MSBA President Thomas C. Cardaro urged
A.J. Bellido de Luna of the University of Maryland School of Law brought a background in law enforcement to his discussion on
On Wednesday, May 12, 2010, the Maryland State Bar Association's (MSBA) Public Awareness Committee celebrated Law Day with an engaging event at the Sheppard Pratt Conference Center in Baltimore. This educational event, focusing on "The Bill of Rights in the 21st Century", drew more than 150 students and teachers from all across the state.
The day's events began with open remarks from MSBA President Thomas C. Cardaro, who stressed the importance of the Bill of Rights in everyone's lives and urged the attendees to "think about which Amendment is important to you."
helps show the public that lawyers do more than just practice law."
Chair, MSBA Public Awareness Committee
In his keynote address, Chief Judge Robert M. Bell, Court of Appeals of Maryland, underscored the dynamic nature of the Bill of Rights. "The United States Constitution was an amazing document," he told those in attendance, "but it was not a perfect document. It was the Bill of Rights that brought it closer to perfection."
Afterward, the students and teachers were given a glimpse into the major role the Bill of Rights plays in their lives through a series of informative breakout sessions, each focusing on a specific amendment. Session topics included the landmark case of Tinker v. Des Moines Independent Community School District, "Search and Seizure – The 4th Amendment" and the highly-popular "Welcome to the Online Jungle: Your Rights in Cyberspace", which addressed a multitude of legal issues pertaining to Internet usage. William McComas, a Partner in the law firm of Shapiro Sher Guinot & Sandler, P.A., who led the "Cyberspace" session, felt the students brought a "passion and enthusiasm for the subject matter."
"They were awakened to the risks of the Internet," he said. "With the risks of the Internet, there is a glaring gap with our youth."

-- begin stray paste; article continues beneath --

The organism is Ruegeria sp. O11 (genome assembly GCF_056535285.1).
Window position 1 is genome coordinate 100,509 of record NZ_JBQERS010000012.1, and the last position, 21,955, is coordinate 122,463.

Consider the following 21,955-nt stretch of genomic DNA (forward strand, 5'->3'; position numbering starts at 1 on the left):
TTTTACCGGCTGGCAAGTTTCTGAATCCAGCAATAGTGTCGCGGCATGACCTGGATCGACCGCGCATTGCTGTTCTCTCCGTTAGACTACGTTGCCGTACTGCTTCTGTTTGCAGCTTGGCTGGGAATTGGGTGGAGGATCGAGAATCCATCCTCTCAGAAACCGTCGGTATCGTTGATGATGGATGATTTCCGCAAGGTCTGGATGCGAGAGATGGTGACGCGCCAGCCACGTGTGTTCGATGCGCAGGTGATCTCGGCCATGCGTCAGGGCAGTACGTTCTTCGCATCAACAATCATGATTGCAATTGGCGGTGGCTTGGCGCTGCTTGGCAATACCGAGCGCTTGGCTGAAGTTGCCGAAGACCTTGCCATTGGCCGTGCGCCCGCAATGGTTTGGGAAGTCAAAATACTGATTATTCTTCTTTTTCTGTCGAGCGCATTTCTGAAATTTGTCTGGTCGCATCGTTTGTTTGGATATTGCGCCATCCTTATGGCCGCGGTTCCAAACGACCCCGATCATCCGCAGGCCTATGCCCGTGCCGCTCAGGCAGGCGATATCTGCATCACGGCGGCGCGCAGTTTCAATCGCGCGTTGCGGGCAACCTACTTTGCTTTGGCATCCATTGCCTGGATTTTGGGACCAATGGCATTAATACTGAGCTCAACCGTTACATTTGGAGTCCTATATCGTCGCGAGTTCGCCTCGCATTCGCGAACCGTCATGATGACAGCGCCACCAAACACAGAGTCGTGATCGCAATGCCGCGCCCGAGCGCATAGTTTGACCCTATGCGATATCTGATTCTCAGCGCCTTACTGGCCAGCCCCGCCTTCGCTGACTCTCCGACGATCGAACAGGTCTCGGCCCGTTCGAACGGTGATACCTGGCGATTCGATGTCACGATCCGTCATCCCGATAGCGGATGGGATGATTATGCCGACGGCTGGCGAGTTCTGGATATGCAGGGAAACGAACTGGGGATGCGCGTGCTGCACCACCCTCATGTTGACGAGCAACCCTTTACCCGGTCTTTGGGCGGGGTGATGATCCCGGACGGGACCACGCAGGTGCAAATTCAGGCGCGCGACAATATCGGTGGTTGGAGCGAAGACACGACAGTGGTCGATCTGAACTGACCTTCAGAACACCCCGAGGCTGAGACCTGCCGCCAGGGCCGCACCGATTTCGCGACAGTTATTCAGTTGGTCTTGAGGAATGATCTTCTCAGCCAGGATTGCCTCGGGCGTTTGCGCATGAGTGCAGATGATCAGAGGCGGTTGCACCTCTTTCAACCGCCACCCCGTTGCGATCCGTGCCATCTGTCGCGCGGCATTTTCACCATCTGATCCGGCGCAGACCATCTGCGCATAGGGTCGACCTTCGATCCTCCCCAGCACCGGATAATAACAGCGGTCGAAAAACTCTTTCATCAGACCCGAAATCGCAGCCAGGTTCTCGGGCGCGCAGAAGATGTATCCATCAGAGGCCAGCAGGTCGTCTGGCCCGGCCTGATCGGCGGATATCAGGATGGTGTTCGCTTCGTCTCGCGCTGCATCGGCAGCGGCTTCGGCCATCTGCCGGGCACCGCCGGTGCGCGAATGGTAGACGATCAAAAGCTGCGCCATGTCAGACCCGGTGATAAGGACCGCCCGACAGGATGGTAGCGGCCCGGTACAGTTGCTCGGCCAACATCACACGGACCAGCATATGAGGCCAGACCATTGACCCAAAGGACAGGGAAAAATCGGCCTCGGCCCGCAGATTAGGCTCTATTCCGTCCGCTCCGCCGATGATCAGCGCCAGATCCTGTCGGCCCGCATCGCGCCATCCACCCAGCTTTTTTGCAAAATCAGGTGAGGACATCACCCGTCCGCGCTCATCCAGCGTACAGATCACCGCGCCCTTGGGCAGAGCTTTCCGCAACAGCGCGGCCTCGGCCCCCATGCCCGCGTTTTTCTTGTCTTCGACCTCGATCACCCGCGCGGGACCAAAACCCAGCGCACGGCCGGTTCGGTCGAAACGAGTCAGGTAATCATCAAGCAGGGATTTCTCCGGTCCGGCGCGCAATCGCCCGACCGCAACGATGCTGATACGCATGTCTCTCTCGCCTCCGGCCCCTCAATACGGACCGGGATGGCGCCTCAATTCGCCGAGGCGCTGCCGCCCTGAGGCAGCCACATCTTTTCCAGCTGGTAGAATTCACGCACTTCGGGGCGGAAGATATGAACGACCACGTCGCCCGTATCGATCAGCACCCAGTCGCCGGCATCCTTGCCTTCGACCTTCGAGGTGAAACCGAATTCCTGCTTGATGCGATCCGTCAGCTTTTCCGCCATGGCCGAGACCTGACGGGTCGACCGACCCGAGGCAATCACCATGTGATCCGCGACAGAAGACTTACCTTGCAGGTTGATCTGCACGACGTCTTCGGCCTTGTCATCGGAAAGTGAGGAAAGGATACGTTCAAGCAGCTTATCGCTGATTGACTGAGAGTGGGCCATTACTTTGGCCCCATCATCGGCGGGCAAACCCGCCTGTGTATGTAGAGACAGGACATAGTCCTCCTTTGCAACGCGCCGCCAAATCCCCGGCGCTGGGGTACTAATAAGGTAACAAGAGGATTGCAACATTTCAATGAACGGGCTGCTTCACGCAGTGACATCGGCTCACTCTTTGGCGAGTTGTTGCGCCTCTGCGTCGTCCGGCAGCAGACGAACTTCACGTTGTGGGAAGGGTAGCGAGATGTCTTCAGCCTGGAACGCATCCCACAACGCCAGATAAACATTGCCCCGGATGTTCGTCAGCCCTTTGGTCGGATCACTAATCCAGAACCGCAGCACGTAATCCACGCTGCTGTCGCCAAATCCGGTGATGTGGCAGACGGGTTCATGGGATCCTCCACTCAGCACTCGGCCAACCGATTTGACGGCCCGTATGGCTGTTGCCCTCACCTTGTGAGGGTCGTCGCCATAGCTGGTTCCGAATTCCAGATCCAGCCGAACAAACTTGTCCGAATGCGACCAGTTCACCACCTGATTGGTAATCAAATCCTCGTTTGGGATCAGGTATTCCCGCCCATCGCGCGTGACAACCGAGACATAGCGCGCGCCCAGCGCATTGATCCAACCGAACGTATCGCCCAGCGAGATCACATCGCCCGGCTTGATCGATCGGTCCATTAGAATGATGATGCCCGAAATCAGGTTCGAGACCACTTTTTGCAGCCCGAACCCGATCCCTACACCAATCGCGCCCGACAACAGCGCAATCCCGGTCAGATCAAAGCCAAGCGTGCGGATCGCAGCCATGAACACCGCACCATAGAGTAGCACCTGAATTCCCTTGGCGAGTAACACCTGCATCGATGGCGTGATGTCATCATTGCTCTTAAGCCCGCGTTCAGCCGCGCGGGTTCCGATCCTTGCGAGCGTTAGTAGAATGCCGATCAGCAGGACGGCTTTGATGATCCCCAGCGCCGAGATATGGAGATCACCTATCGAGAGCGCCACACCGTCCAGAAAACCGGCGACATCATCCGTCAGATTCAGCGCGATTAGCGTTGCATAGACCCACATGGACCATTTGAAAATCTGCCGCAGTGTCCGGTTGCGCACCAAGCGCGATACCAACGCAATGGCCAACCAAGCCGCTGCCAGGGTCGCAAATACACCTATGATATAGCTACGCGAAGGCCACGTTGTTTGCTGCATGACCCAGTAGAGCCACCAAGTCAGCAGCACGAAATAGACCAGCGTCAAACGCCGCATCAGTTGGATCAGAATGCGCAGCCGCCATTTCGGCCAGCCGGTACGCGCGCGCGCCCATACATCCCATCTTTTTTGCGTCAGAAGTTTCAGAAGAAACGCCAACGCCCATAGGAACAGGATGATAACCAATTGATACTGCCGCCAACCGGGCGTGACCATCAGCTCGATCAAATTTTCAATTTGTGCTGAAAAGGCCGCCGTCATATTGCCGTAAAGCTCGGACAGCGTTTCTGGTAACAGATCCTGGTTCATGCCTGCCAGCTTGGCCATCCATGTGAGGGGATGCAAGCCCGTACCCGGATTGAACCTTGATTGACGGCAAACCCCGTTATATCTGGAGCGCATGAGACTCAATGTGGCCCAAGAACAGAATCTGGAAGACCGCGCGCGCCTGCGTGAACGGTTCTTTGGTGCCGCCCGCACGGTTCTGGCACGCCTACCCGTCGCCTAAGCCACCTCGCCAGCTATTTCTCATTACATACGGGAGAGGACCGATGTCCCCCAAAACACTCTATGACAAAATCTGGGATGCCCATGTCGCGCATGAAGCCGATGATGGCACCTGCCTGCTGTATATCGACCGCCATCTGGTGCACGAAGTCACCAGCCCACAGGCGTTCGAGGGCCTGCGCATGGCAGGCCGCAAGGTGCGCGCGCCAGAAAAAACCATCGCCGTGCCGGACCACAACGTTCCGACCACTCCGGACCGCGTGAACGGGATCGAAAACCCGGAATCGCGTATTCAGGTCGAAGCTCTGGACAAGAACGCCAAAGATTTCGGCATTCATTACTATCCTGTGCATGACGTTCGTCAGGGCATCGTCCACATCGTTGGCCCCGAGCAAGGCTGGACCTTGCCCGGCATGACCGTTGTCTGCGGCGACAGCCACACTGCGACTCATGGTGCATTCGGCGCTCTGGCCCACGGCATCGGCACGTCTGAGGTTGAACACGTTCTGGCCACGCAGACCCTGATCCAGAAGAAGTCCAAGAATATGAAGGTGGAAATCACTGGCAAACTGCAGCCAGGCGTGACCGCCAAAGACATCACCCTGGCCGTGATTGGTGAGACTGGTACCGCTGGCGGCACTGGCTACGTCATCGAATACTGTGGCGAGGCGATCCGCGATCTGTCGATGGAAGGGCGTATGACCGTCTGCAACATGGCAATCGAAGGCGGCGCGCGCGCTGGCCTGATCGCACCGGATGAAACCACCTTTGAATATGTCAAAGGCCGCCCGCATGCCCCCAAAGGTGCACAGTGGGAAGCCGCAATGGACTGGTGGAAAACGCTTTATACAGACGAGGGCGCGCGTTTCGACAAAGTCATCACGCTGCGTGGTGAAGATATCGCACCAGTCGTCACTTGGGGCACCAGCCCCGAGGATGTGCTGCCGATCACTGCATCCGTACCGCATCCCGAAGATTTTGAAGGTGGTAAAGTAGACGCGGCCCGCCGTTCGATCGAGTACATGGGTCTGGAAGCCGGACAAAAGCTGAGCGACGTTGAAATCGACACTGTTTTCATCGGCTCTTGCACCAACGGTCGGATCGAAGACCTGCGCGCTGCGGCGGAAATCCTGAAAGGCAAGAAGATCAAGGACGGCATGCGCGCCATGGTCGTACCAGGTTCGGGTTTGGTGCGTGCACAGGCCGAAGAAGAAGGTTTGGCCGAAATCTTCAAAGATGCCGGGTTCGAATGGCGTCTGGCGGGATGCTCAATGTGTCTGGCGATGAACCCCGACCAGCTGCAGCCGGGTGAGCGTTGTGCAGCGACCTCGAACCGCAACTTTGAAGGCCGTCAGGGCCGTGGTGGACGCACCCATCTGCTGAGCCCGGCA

Rick Miller, Executive Director for the Citizenship Law-Related Education Program, beamed at the overall high degree of interactive participation throughout the day. "The students were engaged," he remarked. "They asked good questions."
"Law Day helps show the public that lawyers do more than just practice law," said Alice Chong, Chair of the Public Awareness Committee, whose members themselves led a breakout session entitled "The Practice of Law and the Bill of Rights." "Attorneys want to be involved with the community."
Attorney Tony Depastina addressed "Freedom of Religion - The 1st Amendment" in areas such as schools and the workplace.
The morning's educational programs were followed by lunch, after which the program instructors fielded students' questions during a plenary session. The attendees were then treated to a screening of 10 of the 19 videos submitted for this year's MSBA Video Contest. This year's contest challenged participants to produce a one- to three-minute video dealing with one (or multiple) Amendments in the Bill of Rights. The videos were divided into two age categories: Over 18 and Under 18. Fifteen videos were submitted for the Under 18 category, and four for Over 18.
Law Day attendees were shown the top six Under 18 videos (based on judges scores) and the four Over 18 videos. The People's Choice voters then selected the three videos they liked the best, with a group of students from Church on the Rock Christian Academy ultimately taking home the People's Choice Award.
The MSBA Public Awareness Committee enhances the public's understanding of the law through community education and outreach. In addition to its annual Law Day activities, the Committee also features a Speakers' Bureau, which places attorneys with community groups to inform them on the laws, and oversees the production of its Public Awareness Brochures, a series of 24 brochures offering information on a variety of basic legal topics, which are disseminated to the public free of charge.